(1) The Anarcho-capitalists
E.g., Murray Rothbard, Hans-Hermann Hoppe and Jörg Guido Hülsmann;

(2) The minimal state/classical liberal Austrians in the tradition of Mises
This variety supports praxeology and utilitarianism;

(3) Hayek’s economics, with a minimal state;

(4) Moderate subjectivist Austrians
E.g., Israel Kirzner and Roger Garrison;

(5) Radical subjectivists like Ludwig M. Lachmann (1906-1990), and Austrians influenced by him.

(see Böhm 1989: 60–61; Hutchison 1994: 222).
One should note that the differences between these types of Austrians are not trivial.

From the 1970s, a new generation of Austrians challenged the older, pure aprioristic methodology of Mises, and advocated a greater role for empirical testing, and Hayek had already moved away from Mises’ methodology with his paper “Economics and Knowledge” (1937).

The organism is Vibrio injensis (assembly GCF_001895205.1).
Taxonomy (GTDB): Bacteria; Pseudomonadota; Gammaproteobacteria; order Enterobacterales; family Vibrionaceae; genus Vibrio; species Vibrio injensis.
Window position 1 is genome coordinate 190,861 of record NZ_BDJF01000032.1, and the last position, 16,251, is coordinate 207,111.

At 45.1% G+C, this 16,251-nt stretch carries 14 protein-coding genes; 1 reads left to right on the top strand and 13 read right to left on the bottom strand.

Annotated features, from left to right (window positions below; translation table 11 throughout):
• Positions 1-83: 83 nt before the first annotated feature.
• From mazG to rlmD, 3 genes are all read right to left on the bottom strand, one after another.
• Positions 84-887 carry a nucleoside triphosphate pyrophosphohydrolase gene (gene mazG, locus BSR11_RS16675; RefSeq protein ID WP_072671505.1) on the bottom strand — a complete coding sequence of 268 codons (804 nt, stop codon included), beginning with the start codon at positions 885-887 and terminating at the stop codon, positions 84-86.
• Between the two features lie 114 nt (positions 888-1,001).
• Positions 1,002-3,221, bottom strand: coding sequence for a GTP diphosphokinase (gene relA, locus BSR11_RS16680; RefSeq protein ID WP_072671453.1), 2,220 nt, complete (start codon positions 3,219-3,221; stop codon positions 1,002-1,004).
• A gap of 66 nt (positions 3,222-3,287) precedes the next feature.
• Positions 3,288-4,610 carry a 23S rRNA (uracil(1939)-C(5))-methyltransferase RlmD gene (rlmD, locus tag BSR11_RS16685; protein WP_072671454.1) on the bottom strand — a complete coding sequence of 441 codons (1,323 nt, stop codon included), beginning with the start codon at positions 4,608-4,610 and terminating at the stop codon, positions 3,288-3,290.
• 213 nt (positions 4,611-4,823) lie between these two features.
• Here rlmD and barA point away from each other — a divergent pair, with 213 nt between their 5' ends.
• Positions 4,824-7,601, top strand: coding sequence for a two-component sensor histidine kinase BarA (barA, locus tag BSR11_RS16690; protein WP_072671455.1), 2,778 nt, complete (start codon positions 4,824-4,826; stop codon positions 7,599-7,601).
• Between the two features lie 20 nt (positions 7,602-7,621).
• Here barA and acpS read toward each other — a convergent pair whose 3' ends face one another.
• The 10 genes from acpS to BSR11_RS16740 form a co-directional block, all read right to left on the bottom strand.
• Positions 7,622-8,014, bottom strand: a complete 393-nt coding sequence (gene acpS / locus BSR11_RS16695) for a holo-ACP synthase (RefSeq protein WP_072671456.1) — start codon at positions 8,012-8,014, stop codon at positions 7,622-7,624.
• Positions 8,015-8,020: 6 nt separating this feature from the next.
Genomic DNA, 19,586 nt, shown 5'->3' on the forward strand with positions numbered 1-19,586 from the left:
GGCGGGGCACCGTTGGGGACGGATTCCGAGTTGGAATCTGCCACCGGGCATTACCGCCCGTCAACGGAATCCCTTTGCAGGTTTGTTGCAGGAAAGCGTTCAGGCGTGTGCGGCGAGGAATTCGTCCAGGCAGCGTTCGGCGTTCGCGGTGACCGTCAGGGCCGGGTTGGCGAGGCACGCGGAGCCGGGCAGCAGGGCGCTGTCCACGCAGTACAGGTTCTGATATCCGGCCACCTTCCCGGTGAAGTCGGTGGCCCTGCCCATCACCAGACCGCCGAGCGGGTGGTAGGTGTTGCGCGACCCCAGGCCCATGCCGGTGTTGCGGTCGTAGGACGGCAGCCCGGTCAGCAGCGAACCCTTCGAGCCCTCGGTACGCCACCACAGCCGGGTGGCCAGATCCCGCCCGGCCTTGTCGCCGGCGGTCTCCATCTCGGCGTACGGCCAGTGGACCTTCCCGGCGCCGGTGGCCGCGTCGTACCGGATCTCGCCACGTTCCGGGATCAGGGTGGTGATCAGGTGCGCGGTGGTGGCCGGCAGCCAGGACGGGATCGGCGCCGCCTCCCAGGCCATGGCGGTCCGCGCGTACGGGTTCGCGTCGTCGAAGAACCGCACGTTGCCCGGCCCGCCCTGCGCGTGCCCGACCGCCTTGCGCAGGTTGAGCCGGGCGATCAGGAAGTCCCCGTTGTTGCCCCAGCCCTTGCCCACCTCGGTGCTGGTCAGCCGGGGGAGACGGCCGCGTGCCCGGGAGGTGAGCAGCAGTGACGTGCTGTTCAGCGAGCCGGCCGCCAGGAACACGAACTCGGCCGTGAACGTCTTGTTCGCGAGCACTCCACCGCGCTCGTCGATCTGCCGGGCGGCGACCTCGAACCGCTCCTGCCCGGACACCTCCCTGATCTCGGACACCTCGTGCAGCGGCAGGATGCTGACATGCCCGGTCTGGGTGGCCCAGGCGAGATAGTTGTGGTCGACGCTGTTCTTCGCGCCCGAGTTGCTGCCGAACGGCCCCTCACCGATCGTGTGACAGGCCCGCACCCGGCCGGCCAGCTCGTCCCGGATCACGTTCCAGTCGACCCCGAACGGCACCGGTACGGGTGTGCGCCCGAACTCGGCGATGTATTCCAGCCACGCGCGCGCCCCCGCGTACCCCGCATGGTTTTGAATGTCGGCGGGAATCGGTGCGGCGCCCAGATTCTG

Personally, I have little time for Austrians of types (1) and (2). The anarcho-capitalists (1) have a radical view that the state must be completely abolished and all of its functions privatized. In the form developed by Rothbard, the case for anarcho-capitalism is based on an untenable and deeply flawed moral argument using natural rights and Aristotelian, neo-Thomist natural law theory (Rothbard 1998). Though my purpose here is not to offer a detailed critique of anarcho-capitalism, one of the most convincing arguments against it is that private protection firms would in fact have an incentive to victimise potential customers to increase market share. Violence of the type that already happens between private mafia groups might occur. A natural monopoly would probably develop as the most powerful firm drove its competitors out of business (or a cartel might become dominant), and one would be left with a de facto state, the very thing anarcho-capitalism sought to abolish! (see Holcombe 2004: 330–331). Moreover, the power relations in an anarcho-capitalist society would appear to be rather like feudalism, with no sense of the common good (Freeman 2001: 147–149). If history is any guide, a movement towards anarcho-capitalism might well result in the kind of incessant violence and warfare between private warlords/protection agencies, as in medieval feudalism. Above all, do we really want to privatise the ownership, use and production of nuclear weapons or biological and chemical weapons? Quite frankly, an anarcho-capitalism system would be one of utter insanity.